For the All Dorado recipe and other ideas, brewers can look at Hop Talk™ for a variety of beer styles and a mix of hop bills to try out with El Dorado®.

’80s Music Videos, Twitter, and The Ultimate ElDo Experience

Most hop varieties start with a name consisting of a series of numbers and letters used to categorize them. Only once the variety has made it out of preliminary trials and has a certain level of market viability does it receive a name. For El Dorado®, its name refers to the Lost City of Gold, because of the deep, gold lupulin on the inside of the cone. Brewers often refer to it as “ElDo” for short.


Shelley Desmarais, co-owner of CLS Farms, saw an opportunity to create a completely different experience for brewers when they use this hop. Instead of focusing simply on the static benefits of brewers, El Dorado® focuses on the “excitement of dreams” and positive experience interacting with the brand, starting with the grower and on through to the consumer.

“Through every step, we want the process to highlight the commitment to quality, consistency, and the unique attributes of El Dorado®,” says Shelley Desmarais, co-owner of CLS Farms.

Early on, El Dorado® tapped into the demand for ingredient transparency that began to emerge. Consumers wanted to know more about ingredients, and so did brewers. Giving the variety an identity provided more power and recognition to those ingredients being used in beers and the farms that grow the hops.

To take the communication a step up, El Dorado® was also the first hop variety to utilize social media, with its Twitter account going back to 2011. CLS Farms had to find a way to communicate and disseminate information to brewers and others in the industry. Twitter seemed like the natural choice because of its conversational and laid-back communication style. The account aimed to target the niche following of brewers and consumers interested in learning about crop updates, fun beers, and all things El Dorado®.

Today, brewers can see their beers featured on the El Dorado® Hops Instagram, Twitter, and Facebook pages. Official ‘80s-themed music videos, crop updates, and collaborations continue to fill its feeds and contribute to the fun nature of the brand.

El Dorado® Hops: Freedom for Your Beer, from CLS Farms on Vimeo.

The Next 10 Years

It’s been 11 years since CLS Farms released El Dorado®. Though craft beer has begun to level out in the United States, it’s only just beginning in many overseas markets. CLS Farms has been working with its distribution partners to reach new and exciting areas that are just beginning their craft beer growth.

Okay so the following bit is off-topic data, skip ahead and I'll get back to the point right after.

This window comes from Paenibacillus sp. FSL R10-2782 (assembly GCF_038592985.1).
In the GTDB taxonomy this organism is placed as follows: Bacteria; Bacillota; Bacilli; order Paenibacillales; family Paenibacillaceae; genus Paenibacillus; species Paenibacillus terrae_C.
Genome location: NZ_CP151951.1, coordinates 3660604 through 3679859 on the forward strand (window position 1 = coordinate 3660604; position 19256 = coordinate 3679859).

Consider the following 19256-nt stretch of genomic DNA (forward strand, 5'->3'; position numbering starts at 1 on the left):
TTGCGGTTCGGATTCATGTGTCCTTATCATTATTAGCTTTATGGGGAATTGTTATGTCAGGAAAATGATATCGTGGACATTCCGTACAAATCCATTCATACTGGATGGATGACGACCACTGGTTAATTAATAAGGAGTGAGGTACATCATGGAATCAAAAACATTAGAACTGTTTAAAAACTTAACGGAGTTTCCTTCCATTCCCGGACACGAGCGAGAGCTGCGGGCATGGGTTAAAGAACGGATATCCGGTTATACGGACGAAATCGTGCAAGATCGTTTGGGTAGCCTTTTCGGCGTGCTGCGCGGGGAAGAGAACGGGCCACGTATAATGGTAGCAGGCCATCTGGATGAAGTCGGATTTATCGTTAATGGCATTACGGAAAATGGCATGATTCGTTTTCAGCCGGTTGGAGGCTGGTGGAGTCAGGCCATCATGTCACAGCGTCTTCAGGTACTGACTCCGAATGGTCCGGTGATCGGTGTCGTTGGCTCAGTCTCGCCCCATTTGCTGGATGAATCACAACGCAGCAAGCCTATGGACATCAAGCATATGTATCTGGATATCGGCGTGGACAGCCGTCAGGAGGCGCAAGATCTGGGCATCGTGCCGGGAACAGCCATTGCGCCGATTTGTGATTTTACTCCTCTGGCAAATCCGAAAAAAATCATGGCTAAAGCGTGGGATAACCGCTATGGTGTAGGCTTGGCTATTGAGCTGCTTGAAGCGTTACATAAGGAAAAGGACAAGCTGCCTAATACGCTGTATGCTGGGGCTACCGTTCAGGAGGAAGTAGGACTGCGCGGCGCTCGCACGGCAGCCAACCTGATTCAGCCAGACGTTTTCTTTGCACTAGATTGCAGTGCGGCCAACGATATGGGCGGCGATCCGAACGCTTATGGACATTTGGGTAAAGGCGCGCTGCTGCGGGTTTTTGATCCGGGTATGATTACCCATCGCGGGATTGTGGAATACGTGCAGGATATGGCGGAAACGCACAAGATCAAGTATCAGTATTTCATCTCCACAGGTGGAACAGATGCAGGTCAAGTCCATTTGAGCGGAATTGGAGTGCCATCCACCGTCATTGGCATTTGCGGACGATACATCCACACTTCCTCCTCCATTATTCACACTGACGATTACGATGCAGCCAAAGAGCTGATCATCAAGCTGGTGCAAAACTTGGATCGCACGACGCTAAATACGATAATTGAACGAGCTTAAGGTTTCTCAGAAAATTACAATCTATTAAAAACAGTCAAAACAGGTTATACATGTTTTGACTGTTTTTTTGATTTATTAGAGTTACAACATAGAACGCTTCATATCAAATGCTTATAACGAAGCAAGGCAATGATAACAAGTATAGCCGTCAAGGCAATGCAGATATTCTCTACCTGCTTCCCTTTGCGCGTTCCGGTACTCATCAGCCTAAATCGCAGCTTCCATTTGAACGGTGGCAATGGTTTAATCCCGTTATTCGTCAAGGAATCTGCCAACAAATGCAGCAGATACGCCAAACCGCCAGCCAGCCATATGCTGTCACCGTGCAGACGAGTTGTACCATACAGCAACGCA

Recently, CLS Farms partnered with the Asia Brewers Network through a series of technical brewing articles to help new brewers better understand how to use the hop. In July, ABN hosted the Brew King Championship, in which 14 breweries participated. The only requirement: “Create a tropical beer featuring El Dorado®.” Sunbird Brewing won the contest with a beer that converged three beer styles, resulting in a lager for juicy IPA lovers with notes of pineapple, citrus, and hints of mango.


With craft-beer markets emerging globally, El Dorado® will continue to find its place in those markets, helping brewers abroad make great beer. Every market creates its own unique brewing styles and techniques, which makes El Dorado’s® flexibility as a dual-purpose hop, combined with its availability and price point, an ideal hop variety to use.

New and exciting craft beverages such as non-alcoholic beer, seltzer, kombucha, and even hop water are captivating consumers. On the surface, hops might not be the obvious choice for flavoring, but a new era and generation of craft brewers are wanting to use innovative flavoring techniques. HopLark recently released a hop water fully flavored with El Dorado® hops. And plenty of non-alcoholic beers already feature this tropical hop in their beers.

As harvest 2021 starts, CLS Farms is reflecting on the last 11 years and looking forward to understanding better how El Dorado® hops fit into the continually evolving market of craft beer and beverages both in the U.S. and internationally.

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Claire Desmarais is a fifth-generation grower and the marketing manager for CLS Farms and El Dorado® hops. She can be reached at [email protected].